Another time, when I was pregnant with my fourth child, Kelly’s physical therapist asked Kelly’s older brother Calvin if he wanted a brother or a sister. Calvin quickly replied that he wanted a girl with Down Syndrome. While I found this reply completely adorable, the therapist surprised me by looking at me sympathetically and saying, “He doesn’t understand what that actually means.” Wow, I was floored. I didn’t have the guts at the time to respond, “No, you don’t.”
We should all envy Kelly. He is truly free. No one expects him to study hard and get a stable job and make lots of money and pay the bills and take care of the kids and blah, blah, blah… He never has to get on that wheel. Of course, none of us do, really, but things happen and the expectation is there and one-thing-leads-to-another and suddenly you have a mortgage and two kids and things ain’t so free anymore.
My point is not that a “normal” life is dismal. I happen to live one that is full of joy (even with the mortgage). It is just that this alternative life looks pretty appealing, too. We get so stuck in thinking that there is only one way to live and anything other than that must be inferior.
Like a bouquet of dandelions. Who says that cheery little flower is inferior to a rose or a daisy? Not Kelly. He just picks them and smells them and presents them proudly without caring one bit about the overall health of the perfect lawn. Then he will spend the rest of the day doing whatever strikes his fancy.

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The inconvenient truth about your Halloween chocolate and forced child labor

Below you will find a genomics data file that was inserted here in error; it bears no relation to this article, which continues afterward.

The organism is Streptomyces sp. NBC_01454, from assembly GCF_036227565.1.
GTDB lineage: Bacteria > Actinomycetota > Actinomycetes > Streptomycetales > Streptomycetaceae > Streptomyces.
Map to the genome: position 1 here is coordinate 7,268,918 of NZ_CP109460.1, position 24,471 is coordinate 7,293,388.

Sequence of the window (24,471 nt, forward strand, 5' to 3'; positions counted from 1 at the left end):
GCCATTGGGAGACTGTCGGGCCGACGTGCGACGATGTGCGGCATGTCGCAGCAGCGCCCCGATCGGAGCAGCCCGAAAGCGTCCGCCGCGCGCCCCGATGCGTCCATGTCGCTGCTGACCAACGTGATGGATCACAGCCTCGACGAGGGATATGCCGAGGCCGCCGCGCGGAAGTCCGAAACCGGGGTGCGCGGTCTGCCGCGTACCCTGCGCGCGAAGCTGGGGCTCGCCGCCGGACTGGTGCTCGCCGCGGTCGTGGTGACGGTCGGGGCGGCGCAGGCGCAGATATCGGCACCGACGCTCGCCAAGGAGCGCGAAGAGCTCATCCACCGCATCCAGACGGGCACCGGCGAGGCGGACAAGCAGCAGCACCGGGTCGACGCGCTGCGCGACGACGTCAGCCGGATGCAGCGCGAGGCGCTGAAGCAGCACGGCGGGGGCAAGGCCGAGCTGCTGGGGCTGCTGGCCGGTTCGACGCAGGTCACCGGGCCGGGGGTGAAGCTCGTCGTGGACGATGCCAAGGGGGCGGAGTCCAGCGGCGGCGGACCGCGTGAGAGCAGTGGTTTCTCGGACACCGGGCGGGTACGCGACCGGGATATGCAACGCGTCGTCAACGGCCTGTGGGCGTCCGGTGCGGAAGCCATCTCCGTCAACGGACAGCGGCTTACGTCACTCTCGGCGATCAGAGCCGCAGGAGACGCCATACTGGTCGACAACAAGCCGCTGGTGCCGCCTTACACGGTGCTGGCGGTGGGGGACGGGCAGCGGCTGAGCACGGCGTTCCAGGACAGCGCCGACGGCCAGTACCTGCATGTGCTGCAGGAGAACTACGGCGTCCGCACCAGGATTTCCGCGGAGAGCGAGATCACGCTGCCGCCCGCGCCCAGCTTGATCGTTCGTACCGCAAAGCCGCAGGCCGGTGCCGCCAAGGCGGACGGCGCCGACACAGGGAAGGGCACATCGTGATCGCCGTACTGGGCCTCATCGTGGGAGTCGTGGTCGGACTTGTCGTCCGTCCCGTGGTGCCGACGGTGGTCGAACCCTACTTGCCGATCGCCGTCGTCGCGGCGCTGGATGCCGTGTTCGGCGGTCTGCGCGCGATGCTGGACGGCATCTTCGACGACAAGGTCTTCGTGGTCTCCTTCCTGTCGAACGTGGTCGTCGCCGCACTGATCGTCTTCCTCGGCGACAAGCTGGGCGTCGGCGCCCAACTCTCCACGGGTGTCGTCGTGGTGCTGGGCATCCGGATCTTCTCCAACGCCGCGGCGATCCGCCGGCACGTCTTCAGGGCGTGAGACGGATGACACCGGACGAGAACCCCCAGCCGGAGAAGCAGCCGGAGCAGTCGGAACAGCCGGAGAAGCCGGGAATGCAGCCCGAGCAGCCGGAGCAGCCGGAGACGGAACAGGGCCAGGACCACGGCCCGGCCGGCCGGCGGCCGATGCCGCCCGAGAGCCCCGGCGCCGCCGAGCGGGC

Three years I wrote a ridiculous post about deciding on a new place to buy my coffee . . . a place where the prices were really low because the store relied on children to work for little money.  My intention was to point out how selfish it sounds for someone to willingly turn a blind eye to social injustices just because we want to pay less for something we like, and how shallow our justifications sound.  I used coffee as an example because it’s one of those indulgences that people claim they can’t live without.  Shortly after, I wrote a post detailing the human rights abuses involved in the manufacturing of most of the commercial Halloween candy we purchase this time of year. I’m posting again, because I think it’s an important message. If you read this previously, scroll down to the bottom for an update on Hershey’s and Nestle. And please consider sharing this so others can know the truth.  I’ve included a comprehensive guide to buying ethical Halloween treats here.